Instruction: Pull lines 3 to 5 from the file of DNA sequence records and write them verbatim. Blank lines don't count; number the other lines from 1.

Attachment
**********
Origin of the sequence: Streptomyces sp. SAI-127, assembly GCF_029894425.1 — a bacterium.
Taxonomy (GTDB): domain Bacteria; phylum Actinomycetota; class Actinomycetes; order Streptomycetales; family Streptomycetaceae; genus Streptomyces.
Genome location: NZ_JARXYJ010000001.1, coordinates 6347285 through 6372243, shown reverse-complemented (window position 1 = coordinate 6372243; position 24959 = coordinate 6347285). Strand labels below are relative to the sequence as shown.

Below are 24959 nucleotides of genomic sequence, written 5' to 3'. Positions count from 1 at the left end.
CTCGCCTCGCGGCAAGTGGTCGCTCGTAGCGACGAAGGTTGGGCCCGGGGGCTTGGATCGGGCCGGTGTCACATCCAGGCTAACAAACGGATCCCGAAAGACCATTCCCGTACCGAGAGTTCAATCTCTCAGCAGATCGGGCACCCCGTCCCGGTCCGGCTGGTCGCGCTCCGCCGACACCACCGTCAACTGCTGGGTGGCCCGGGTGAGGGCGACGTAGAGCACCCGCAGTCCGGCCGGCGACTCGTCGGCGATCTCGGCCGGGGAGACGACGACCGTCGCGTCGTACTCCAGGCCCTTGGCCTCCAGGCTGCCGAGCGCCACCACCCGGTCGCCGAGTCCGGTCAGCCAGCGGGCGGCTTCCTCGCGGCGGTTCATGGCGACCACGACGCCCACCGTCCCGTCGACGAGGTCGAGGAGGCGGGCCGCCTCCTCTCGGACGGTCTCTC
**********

Genome location: NZ_JARXYJ010000001.1, coordinates 6347285 through 6372243, shown reverse-complemented (window position 1 = coordinate 6372243; position 24959 = coordinate 6347285). Strand labels below are relative to the sequence as shown.

Below are 24959 nucleotides of genomic sequence, written 5' to 3'. Positions count from 1 at the left end.
CTCGCCTCGCGGCAAGTGGTCGCTCGTAGCGACGAAGGTTGGGCCCGGGGGCTTGGATCGGGCCGGTGTCACATCCAGGCTAACAAACGGATCCCGAAAGACCATTCCCGTACCGAGAGTTCAATCTCTCAGCAGATCGGGCACCCCGTCCCGGTCCGGCTGGTCGCGCTCCGCCGACACCACCGTCAACTGCTGGGTGGCCCGGGTGAGGGCGACGTAGAGCACCCGCAGTCCGGCCGGCGACTCGTCGGCGATCTCGGCCGGGGAGACGACGACCGTCGCGTCGTACTCCAGGCCCTTGGCCTCCAGGCTGCCGAGCGCCACCACCCGGTCGCCGAGTCCGGTCAGCCAGCGGGCGGCTTCCTCGCGGCGGTTCATGGCGACCACGACGCCCACCGTCCCGTCGACGAGGTCGAGGAGGCGGGCCGCCTCCTCTCGGACGGTCTCTC